Environmental sociology is the study of societal-environmental interactions, typically placing emphasis on the social factors that cause environmental problems, the impacts of these problems on society, and the efforts to resolve them. Attention is also paid to the processes by which environmental conditions become defined and known to a society.


The sociology of education is the study of how educational institutions determine social structures, experiences, and other outcomes. It is particularly concerned with the schooling systems of modern industrial societies.[93] A classic 1966 study in this field by James Coleman, known as the "Coleman Report", analyzed the performance of over 150,000 students and found that student background and socioeconomic status are much more important in determining educational outcomes than are measured differences in school resources (i.e. per pupil spending).[94] The controversy over "school effects" ignited by that study has continued to this day. The study also found that socially disadvantaged black students profited from schooling in racially mixed classrooms, and thus served as a catalyst for desegregation busing in American public schools.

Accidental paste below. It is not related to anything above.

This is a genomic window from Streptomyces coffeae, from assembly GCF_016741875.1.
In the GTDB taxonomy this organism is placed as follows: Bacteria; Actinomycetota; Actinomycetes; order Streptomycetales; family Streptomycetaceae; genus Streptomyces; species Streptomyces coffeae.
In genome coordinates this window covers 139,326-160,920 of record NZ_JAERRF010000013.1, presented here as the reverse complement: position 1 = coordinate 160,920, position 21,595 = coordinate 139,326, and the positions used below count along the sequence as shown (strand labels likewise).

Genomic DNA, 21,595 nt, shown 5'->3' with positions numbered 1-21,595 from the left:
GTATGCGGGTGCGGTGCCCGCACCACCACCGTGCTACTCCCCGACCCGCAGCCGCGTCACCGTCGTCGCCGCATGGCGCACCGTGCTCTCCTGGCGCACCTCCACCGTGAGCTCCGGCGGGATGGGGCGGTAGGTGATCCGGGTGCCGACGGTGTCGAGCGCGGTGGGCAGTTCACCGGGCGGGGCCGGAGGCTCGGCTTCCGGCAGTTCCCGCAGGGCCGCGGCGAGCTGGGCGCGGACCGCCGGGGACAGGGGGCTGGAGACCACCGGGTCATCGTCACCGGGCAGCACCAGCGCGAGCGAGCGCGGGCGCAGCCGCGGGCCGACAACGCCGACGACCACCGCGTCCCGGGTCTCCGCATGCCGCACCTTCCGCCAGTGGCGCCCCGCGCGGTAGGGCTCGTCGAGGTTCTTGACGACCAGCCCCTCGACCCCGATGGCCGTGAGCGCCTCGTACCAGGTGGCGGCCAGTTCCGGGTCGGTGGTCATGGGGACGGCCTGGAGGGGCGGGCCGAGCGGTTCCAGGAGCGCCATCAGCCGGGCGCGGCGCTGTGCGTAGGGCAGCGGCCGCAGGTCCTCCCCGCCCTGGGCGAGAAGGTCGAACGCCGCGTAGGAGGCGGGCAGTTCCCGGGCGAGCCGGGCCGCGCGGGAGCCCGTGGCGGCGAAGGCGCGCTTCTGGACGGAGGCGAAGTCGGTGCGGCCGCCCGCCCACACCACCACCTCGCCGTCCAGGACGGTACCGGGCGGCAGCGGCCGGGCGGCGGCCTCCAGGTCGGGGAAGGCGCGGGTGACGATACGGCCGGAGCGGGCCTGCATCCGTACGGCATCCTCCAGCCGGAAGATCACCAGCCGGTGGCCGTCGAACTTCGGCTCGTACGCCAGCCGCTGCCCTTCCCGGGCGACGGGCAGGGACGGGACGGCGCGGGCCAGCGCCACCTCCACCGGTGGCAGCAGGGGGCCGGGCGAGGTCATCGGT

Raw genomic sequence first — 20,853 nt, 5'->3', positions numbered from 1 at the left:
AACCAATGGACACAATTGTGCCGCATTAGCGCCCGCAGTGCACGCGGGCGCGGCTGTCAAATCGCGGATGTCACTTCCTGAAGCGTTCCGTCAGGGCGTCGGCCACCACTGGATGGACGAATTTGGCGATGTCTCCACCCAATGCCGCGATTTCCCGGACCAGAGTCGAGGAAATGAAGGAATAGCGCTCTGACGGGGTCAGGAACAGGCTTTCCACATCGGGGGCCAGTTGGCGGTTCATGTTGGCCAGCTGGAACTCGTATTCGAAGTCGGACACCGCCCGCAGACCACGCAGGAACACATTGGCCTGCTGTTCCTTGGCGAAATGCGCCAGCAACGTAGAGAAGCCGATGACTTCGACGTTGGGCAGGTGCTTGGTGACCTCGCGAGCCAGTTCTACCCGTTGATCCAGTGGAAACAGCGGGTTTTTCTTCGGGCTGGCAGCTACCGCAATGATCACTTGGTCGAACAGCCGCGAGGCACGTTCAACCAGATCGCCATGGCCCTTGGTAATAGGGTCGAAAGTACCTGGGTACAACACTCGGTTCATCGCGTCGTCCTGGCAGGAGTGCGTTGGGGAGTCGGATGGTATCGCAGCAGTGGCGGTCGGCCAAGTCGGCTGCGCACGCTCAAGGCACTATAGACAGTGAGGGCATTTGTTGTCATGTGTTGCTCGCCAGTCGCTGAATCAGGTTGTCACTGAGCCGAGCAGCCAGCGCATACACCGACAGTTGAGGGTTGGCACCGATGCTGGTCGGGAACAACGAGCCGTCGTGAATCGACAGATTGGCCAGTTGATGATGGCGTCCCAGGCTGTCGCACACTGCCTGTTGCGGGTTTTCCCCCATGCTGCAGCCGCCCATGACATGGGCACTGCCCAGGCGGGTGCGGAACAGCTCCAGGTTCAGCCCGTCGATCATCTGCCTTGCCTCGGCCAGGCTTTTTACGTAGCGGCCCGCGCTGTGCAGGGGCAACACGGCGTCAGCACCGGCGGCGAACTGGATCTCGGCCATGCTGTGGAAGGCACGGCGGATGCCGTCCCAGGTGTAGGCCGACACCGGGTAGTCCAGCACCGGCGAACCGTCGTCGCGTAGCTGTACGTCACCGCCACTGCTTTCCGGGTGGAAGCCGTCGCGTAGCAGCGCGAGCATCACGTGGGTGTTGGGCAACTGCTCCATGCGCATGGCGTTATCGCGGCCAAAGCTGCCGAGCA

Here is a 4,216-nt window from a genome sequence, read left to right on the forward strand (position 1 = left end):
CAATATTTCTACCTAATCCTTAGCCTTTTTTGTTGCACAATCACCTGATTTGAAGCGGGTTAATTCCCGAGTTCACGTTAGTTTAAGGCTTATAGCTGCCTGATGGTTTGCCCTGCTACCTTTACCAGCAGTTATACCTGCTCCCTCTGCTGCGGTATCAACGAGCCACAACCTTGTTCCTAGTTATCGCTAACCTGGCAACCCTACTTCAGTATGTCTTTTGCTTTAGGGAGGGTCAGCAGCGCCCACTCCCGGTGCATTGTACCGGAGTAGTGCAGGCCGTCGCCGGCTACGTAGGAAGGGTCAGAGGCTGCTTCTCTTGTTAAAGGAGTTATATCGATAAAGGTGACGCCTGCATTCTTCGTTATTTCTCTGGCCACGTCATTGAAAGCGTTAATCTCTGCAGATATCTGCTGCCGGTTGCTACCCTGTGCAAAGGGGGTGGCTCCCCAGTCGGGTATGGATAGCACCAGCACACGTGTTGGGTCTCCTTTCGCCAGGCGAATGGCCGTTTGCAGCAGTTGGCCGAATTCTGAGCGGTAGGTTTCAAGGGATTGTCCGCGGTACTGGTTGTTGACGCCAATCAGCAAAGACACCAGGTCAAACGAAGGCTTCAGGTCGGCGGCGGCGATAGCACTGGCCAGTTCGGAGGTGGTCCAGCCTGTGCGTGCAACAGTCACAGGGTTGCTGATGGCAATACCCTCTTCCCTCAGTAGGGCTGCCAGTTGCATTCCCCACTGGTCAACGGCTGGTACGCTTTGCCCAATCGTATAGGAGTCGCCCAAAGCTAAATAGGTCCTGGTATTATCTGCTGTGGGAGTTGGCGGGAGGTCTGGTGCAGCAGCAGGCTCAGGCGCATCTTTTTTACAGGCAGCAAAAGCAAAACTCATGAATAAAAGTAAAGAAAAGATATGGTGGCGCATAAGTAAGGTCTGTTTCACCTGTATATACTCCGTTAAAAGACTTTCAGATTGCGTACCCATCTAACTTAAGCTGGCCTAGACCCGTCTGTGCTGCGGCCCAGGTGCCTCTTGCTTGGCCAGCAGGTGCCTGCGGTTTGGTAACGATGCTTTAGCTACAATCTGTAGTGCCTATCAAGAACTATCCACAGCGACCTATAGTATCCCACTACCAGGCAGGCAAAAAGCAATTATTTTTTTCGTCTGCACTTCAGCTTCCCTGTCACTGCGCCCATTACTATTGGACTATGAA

[edit]Family, gender, and sexuality

"Rosie the Riveter" was an iconic symbol of the American homefront and a departure from gender roles due to wartime necessity.